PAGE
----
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In the Dark

With online censorship an increasingly commonplace part of life in Turkey, activists warn that it is not enough to simply find your way around bans.

by Ahmet A. Sabanci 5 December 2018

As our regular readers know, TOL normally does not cover Turkey, unless an issue concerns one of the countries we do cover in post-communist Central and Eastern Europe and Eurasia. However, through the fall and perhaps beyond, we are making an exception because of the dire situation faced by many journalists in Turkey since the attempted coup in 2016. After that dramatic event, almost 200 media outlets were closed down and scores of critically minded journalists lost their jobs and now struggle to eke out an existence. We are proud to provide some international exposure to many of these Turkish reporters and expand, at least for now, our mission of supporting independent journalism and the freedom of the media to this fascinating and important part of the world.



When two members of the banned communist group DHKP-C kidnapped a district attorney from his office in Istanbul in 2015, they posted photos of their hostage held at gunpoint on the popular image-sharing website The kidnappers and their victim, Mehmet Selim Kiraz, were all killed in the subsequent rescue attempt.


Later that year, in what has become a familiar pattern for followers of Ankara’s increasing restrictions on freedom of speech, a Turkish court banned the entire website.


Since 2014, many websites and social media platforms have been periodically proscribed or restricted by the authorities, who cite counterterror measures.


Wikipedia, for instance, has been completely blocked by the Turkish government since April 2017, after content – alleging that the Turkish government supported militant groups in the Middle East – appeared on the site. People in Turkey can now access Wikipedia only through a Virtual Private Network (VPN) – a service that protects private web traffic and hides one’s online actions.


Activists are attempting to challenge this policy through the courts, warning that internet censorship is becoming an unexceptional fact of everyday life in Turkey.


Yaman Akdeniz, a law professor at Istanbul Bilgi University, and Kerem Altiparmak – a human rights activist and law professor, who recently resigned from Ankara University – are currently suing the government over the case.


Yaman Akdeniz during the OSCE RFoM second expert meeting on open journalism, in September 2014. Image via OSCE Representative of Freedom in Media/ Flickr.


“Blocking the whole website because of one image is against both Turkey’s Constitutional Court and ECHR [European Court of Human Rights] decisions, and a measure that is way too harsh,” Akdeniz said.


The pair, prominent activists in the field of digital rights and censorship, have challenged more than 100 court decisions blocking certain websites in Turkey.


A handful of their petitions have been successful. For instance, when the Turkish government moved to block access to Twitter and YouTube due to several videos and tweets that the authorities claimed were illegal, Akdeniz and Altiparmak took these cases to the Constitutional Court of Turkey and the ECHR.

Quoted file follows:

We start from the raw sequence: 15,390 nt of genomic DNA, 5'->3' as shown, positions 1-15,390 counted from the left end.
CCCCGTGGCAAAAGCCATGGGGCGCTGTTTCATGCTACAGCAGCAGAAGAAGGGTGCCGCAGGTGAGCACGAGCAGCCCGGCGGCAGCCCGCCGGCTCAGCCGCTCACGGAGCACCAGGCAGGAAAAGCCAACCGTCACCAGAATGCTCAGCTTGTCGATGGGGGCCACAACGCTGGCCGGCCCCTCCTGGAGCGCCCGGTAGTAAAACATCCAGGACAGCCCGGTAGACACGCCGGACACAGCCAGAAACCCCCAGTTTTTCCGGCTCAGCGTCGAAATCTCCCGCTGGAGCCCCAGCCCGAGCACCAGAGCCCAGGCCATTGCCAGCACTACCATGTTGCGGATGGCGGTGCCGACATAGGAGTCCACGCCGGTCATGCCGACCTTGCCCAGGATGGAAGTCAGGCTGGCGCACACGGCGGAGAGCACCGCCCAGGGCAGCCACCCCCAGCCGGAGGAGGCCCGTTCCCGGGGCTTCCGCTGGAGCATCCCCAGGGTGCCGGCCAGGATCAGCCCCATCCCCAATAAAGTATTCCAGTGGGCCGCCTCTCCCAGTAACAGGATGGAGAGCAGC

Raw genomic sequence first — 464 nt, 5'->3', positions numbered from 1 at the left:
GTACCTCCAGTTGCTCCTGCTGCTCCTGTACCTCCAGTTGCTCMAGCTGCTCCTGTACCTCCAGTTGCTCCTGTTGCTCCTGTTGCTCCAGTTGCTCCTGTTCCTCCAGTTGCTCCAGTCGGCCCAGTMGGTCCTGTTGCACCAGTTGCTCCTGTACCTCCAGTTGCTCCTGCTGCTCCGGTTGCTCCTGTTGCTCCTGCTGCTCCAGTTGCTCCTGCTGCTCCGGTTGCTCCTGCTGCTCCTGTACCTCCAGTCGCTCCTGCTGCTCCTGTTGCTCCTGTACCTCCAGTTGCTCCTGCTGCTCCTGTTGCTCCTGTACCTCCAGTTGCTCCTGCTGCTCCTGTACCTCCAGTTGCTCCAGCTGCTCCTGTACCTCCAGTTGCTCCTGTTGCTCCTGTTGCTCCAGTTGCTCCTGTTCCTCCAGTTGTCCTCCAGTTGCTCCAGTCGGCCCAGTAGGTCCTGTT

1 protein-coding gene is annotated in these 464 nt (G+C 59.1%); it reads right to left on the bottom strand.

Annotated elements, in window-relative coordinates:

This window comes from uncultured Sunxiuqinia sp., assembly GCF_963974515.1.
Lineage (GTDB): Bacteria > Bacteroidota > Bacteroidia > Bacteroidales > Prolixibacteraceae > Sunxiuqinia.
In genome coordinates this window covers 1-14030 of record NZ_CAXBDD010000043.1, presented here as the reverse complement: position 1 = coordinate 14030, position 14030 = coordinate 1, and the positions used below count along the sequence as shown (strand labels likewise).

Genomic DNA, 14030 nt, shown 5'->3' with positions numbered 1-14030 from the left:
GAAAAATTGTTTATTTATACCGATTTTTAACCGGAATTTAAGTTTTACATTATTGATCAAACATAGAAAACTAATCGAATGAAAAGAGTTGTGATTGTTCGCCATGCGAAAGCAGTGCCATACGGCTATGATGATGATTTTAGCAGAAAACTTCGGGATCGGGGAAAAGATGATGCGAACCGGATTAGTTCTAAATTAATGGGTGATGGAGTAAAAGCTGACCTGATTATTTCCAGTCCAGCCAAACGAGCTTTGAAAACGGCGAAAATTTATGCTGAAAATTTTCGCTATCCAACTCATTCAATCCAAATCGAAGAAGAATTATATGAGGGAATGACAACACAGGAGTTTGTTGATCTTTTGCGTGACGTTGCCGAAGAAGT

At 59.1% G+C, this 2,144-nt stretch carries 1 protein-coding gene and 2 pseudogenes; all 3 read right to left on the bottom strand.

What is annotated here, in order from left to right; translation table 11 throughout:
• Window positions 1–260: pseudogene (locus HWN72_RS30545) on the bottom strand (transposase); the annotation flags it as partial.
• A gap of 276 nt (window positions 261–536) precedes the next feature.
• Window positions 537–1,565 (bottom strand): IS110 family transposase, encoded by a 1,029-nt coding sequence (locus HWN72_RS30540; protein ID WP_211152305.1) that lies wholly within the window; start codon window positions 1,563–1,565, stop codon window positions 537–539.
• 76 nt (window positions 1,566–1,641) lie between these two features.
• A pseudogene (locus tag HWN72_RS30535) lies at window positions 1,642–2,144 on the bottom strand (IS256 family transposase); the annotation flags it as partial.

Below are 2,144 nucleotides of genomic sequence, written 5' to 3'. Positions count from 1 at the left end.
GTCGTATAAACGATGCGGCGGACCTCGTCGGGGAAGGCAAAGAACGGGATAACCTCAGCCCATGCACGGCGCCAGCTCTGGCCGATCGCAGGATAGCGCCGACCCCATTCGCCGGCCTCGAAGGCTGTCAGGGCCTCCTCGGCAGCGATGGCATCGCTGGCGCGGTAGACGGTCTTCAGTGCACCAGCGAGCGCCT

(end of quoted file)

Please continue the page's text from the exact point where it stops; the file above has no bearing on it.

The latter ruled that both decisions were a violation of freedom of expression, and that the ban should be removed. In this case, the Turkish authorities respected the ECHR’s decision, and the ban on Twitter and YouTube was lifted.


Speak Up Against Censorship: Don't Speak Around It


Akdeniz said that taking the government to court was important, even though not every case could be won.


Kerem Altiparmak and Yaman Akdeniz at Columbia Global Freedom of Expression Prize events. Image via Eileen Barroso/Columbia University.


“The government sees the internet as its last battleground, and the pressure will not cease anytime soon,” he said. “That’s why fighting censorship in court is very important. Even if we don’t achieve any results, a record will remain of the enormous scale of the internet censorship we are witnessing in Turkey today.”


The Turkish government currently blocks more than 220,000 internet sites and more than 150,000 URLs.


Sevket Uyanik, from the Common Knowledge and Communication Association, also warned that internet censorship had become routine.


Sevket Uyanik at the Personal Democracy Forum. Image by Ezgi Ece Askingil.


“Our society has accepted censorship and self-censorship as something normal and that is really worrying,” he said. “Instead of fighting censorship, people are finding a way around it, with the help of VPNs or other services, but that’s not enough.”


Just a few years ago, continued Uyanik, things were very different. When a law was introduced that handed control over the internet to the government in 2011, tens of thousands of people gathered in Istanbul to protest.


In just a few years, internet censorship has become normalized, Uyanik continued.

Ahmet A. Sabanci is a freelance writer, journalist, and translator. His articles have been published in The Guardian, Global Voices, The Daily Dot,, and other media outlets. He is also the newsletter editor at NewsLabTurkey.

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